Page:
The Living Room: The Good, The Bad, & The Ugly

 

The Good:

  • A large, comfortable second hand sectional that sat a lot of our family and friends
  • The corner section to curl up in
  • Letting the dogs up to snuggle because it’s worn and dirty anyways so who cares
  • A rug that provided softness underfoot and warmed up the room and quieted the echoes of an old house
  • The frayed and chewed edges that I secretly kind of liked
  • Kendall’s grandmother’s chair that everyone called the throne and had to try out at least once when visiting
The Living Room: The Good, The Bad, & The Ugly
The Living Room: The Good, The Bad, & The Ugly

The Bad:

  • Enough dirt to make a few good men constantly under the old, shedding rug no matter how often you cleaned under it, (which let’s face wasn’t often since it didn’t make much difference)
  • The smell from said rug
  • Lamps that are too short
  • A million pillows because Chloe chewed the sofa cushions
  • A dysfunctional, crowded room
The Living Room: The Good, The Bad, & The Ugly
The Living Room: The Good, The Bad, & The Ugly
The Living Room: The Good, The Bad, & The Ugly

The Ugly:

  • The TV on the mantel
  • An electric cord running across the room for said TV
  • Naked lamp bulbs (which we still have)
  • A dingy, discolored couch
  • The way we feel when we’re in here
The Living Room: The Good, The Bad, & The Ugly
The Living Room: The Good, The Bad, & The Ugly
The Living Room: The Good, The Bad, & The Ugly

We don’t have to ignore the bad and ugly to appreciate the good and the beautiful. They’re often intertwined. It’s what and where we choose to focus on that matters.

Appreciating the good and the beautiful also doesn’t mean we have to settle for the bad and the ugly. We can dream and plan and work and save towards change. We all know Rome wasn’t built in a day.

Acquiring pieces for and redecorating our living room has been a slow process over the last few months with still more to go, (yellow walls, I’m looking at you) but right now it’s the progress that matters and feels good. Can’t wait to share more with you soon!

 

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The Covergirl: 2 Tips for "Hiding" Flaws in Your Walls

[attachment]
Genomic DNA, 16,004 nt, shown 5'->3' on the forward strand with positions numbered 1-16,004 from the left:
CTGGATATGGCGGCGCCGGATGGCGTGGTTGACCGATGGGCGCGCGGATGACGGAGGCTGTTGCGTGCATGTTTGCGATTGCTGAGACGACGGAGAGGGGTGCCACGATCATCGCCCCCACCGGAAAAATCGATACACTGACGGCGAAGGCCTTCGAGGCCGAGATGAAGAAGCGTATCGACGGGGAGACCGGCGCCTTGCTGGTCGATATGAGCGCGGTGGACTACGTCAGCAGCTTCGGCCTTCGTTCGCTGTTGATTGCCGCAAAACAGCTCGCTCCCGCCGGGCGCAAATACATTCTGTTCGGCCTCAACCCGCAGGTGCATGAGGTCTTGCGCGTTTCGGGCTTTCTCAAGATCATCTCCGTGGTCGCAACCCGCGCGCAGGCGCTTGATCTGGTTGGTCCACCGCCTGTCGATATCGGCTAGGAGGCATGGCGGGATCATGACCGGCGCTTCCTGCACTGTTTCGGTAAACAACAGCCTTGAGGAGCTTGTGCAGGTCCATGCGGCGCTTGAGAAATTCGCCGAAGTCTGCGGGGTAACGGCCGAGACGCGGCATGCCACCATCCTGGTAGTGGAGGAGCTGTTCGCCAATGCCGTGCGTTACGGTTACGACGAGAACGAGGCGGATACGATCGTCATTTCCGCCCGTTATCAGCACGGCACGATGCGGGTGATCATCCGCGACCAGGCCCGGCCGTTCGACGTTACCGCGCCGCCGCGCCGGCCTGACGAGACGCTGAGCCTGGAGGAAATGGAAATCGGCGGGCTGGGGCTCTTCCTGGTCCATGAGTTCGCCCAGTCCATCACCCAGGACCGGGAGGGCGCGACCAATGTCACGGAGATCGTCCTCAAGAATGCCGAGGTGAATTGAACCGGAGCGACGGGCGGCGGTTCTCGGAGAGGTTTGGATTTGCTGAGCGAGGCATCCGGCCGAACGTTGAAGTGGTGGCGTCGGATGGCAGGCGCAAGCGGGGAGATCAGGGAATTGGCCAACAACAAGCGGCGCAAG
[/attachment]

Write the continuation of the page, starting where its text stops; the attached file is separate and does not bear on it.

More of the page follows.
The Covergirl: 2 Tips for "Hiding" Flaws in Your Walls

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It was orange. Like Orange is the New Black kind of orange, with large, colorful polka dots scattered across a white border, glow in the dark stars stuck to the ceilings and walls – some dangling from clear thread stuck to the ceiling with tape, and a Scripture verse thickly hand painted around the top of said border.

Obviously it had been a child’s room, but that fact did not make me feel any less assaulted by it. We’d just moved into #therobertleerobinsonhouse and my brother-in-law and another friend were coming to live with us for a few weeks, one of whom would be staying in this room. And so the orange and stars and polka dots just had to go. At least I felt that they did.

The guys said they didn’t care about the color but let me tell you one thing I’ve learned in life. When a man tells you he doesn’t care about something, it’s not that he really doesn’t care. It’s just that he doesn’t realize it yet. The one thing I haven’t quite figured out though, is why I am so hell bent on creating more work for myself by proving to them that they do.

I think part of it is so that I can create a pretty space, but part of it is also the satisfaction of hearing them tell me unsolicited how much better a space feels after we’ve fixed it up or even tell me multiple times how much they hate a color I’ve chosen. I may not say the words “I told you so” but that doesn’t mean it isn’t written across my face. I mean, I am only human after all.

So off to the paint store I went to pick up a paint I’d chosen based off a picture I’d seen in a catalog (not my usual method, but this color had grabbed my imagination like thorns in a thicket and I just had to try it.)

The obnoxious paint and crazy polka dots and stars were not this gaudy lady’s only flaws. She also possessed a shoddy sheetrock job with multiple indentations and even some bowing in the ceiling and trim that’d seen too many layers of paint. It looked like she’d just kept applying new layers of makeup without ever removing the old. Not pretty.

So, like a woman masking her body by wearing all black, I picked out a dark, moody shade and proceeded to not just paint the walls but also the ceiling and trim. By painting everything I was hoping to minimize some of her flaws and give her a little sophistication and class. I also chose some graphic and bold bedding to add contrast and detract from them even more by drawing your eye to the bed rather than the walls. Mostly it worked. Her flaws were still there, but less obvious. 

Lipstick on a pig as they say.